You can’t go into the Indonesian market with a “business-as-usual” attitude when it comes to training.
Reprinted: “Training: The Source for Professional Development” by Dr. Neil Orkin
From the beaches of Bali to the high energy of the capital city of Jakarta, Indonesia is a fascinating country. It is the fourth most populous country in the world, with a population of more than 230 million and 280-plus different ethnic groups, so organizations are interested in tapping this marketplace. Indonesia also is the largest Muslim country in the world. By selling to this large market, or exporting products from there, global companies see participation in this economy as critical to their global business success.
This land is blessed with tremendous natural resources, including vast amounts of oil. Indonesia is a member of OPEC (Organization of Petroleum Exporting Countries). With an ideal global location, and reasonable labor costs, global organizations cannot ignore this country. The Indonesian government has opened the country to foreign investment and has made great strides in developing its economy.
The State of Training in Indonesia
It is clear to the Indonesian leadership that training is key to the country’s success. In the past, the Indonesian business model was to export agricultural products, oil, and minerals, and to import finished goods such as machinery, computers, and processed foods. The government wants to turn this formula around by exporting higher-value finished products. As such, the labor force needs to be trained to develop and produce these goods, and a higher level of skills is needed. Currently, nearly 50 percent of the workforce is involved in agriculture, and many feel this ratio needs to be greatly lowered.
Education is valued in this country. The literacy rate is more than 90 percent. Indonesians are eager to learn, and they understand why training can help them prosper in the workforce. Organizations have been pleased about this positive attitude toward training. Still, to run effective training, adjustments must be made. If you go into this market with a “business-as-usual” attitude, you will fail.
Most training programs in this country are short and focused; two- to three-day programs are popular. The most requested topics are strategic management, customer service, leadership, and sales and marketing. Some tips:
- Cutting-edge concepts are expected.
- This culture is formal, and the trainer is expected to lead. Small group discussion should be minimized. “Ice breakers” and games often are not appreciated.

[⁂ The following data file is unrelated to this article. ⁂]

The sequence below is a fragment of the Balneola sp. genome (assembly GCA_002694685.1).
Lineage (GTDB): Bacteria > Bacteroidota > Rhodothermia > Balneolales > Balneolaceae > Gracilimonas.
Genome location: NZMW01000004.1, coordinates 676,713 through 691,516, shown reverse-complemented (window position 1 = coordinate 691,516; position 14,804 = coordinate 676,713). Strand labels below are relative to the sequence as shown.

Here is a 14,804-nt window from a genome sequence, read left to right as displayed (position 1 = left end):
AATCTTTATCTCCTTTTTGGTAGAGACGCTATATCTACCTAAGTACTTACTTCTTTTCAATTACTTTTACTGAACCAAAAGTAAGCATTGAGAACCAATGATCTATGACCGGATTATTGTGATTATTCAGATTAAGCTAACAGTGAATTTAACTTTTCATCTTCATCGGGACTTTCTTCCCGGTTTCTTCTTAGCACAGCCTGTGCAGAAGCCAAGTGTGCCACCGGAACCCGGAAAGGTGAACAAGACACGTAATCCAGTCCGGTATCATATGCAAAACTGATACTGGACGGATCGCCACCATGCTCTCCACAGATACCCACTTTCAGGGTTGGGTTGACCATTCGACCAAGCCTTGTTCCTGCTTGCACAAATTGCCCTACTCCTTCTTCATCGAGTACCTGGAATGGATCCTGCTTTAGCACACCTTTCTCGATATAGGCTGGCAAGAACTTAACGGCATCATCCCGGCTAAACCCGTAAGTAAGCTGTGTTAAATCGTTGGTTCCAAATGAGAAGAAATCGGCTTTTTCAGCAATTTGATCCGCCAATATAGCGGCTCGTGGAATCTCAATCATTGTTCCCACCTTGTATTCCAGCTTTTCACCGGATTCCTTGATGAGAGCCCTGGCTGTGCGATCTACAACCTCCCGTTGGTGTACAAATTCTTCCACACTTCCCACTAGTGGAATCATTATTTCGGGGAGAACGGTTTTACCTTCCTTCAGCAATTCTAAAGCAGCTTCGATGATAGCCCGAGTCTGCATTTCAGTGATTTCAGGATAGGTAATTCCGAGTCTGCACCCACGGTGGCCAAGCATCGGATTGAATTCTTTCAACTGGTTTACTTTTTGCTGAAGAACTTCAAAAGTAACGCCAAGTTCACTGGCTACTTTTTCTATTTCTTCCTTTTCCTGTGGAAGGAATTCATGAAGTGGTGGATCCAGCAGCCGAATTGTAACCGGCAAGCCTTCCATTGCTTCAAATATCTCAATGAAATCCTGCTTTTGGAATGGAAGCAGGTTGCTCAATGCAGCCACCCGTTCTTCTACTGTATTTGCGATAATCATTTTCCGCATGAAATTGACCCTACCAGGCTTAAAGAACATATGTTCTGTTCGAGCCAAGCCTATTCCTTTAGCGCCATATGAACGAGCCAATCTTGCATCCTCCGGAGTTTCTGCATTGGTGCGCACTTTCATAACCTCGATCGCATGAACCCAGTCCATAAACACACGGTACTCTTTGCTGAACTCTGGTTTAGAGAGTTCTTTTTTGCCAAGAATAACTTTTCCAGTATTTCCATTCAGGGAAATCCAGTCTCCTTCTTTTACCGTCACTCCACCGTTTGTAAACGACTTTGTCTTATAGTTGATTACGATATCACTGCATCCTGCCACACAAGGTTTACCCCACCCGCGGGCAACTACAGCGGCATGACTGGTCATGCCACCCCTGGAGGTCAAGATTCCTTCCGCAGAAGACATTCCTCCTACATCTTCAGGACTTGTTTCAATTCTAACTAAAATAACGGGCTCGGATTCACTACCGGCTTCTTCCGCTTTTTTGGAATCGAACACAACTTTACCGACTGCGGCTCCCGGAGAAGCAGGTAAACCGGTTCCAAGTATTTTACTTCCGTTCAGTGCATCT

- English is not the first language in this country. Although many of the “elite” in this country have studied abroad, expect the majority of your trainees to not speak English. You will need to watch your vocabulary and your rate of speed when presenting information. Extensive use of visuals can greatly increase comprehension and retention of your material.
- This is a group-oriented culture. Do not single out a student for praise or constructive feedback. Always include the group.
- Age and job title are greatly respected. Do not call trainees by their first names unless invited to do so. Be aware of the “small talk” you use when interacting with your trainees. Do not talk about religion, politics, or family life if you want to connect with your trainees.
- Silence is valued in this culture. Avoid filling the quiet in the room with words as your trainees may like to think about your questions before they respond. Keep in mind that they also may be quiet if they disagree with your point of view. It often is felt that challenging the trainer is disrespectful and harmful to the training environment.
Indonesia will remain an important country for your organization in the coming years. Having a corporate presence in this country is valuable to your company, and cultural diversity skills will be of great value to the trainer in Indonesia.
Dr. Neil Orkin is president of Global Training Systems. His organization prepares corporate professionals for global business success.